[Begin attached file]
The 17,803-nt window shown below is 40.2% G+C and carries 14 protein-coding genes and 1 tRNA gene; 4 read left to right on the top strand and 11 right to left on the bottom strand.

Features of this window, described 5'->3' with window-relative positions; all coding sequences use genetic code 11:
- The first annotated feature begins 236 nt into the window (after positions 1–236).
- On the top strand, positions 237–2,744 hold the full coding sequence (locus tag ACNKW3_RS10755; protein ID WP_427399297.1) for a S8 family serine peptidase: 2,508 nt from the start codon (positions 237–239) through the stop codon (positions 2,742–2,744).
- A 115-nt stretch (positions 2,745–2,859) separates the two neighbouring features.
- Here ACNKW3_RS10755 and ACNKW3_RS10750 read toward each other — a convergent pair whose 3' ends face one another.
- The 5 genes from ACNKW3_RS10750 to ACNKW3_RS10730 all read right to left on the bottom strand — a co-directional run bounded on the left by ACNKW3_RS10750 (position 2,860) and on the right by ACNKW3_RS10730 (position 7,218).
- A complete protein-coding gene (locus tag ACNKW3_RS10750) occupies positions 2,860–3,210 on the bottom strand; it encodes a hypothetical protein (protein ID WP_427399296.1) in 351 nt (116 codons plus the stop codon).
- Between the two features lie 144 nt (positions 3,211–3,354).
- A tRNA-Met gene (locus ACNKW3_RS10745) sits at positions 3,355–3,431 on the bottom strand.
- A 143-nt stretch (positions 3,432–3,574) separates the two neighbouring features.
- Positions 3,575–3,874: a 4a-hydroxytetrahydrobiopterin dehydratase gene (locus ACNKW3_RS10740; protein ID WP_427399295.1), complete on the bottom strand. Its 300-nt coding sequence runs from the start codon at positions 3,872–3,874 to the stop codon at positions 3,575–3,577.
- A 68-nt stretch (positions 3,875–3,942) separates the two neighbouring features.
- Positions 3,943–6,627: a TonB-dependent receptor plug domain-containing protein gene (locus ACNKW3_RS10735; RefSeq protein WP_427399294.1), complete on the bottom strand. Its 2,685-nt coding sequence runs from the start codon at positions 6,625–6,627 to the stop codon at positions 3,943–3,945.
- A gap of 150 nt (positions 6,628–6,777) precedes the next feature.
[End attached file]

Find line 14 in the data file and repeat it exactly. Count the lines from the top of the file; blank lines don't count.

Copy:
- Positions 3,943–6,627: a TonB-dependent receptor plug domain-containing protein gene (locus ACNKW3_RS10735; RefSeq protein WP_427399294.1), complete on the bottom strand. Its 2,685-nt coding sequence runs from the start codon at positions 6,625–6,627 to the stop codon at positions 3,943–3,945.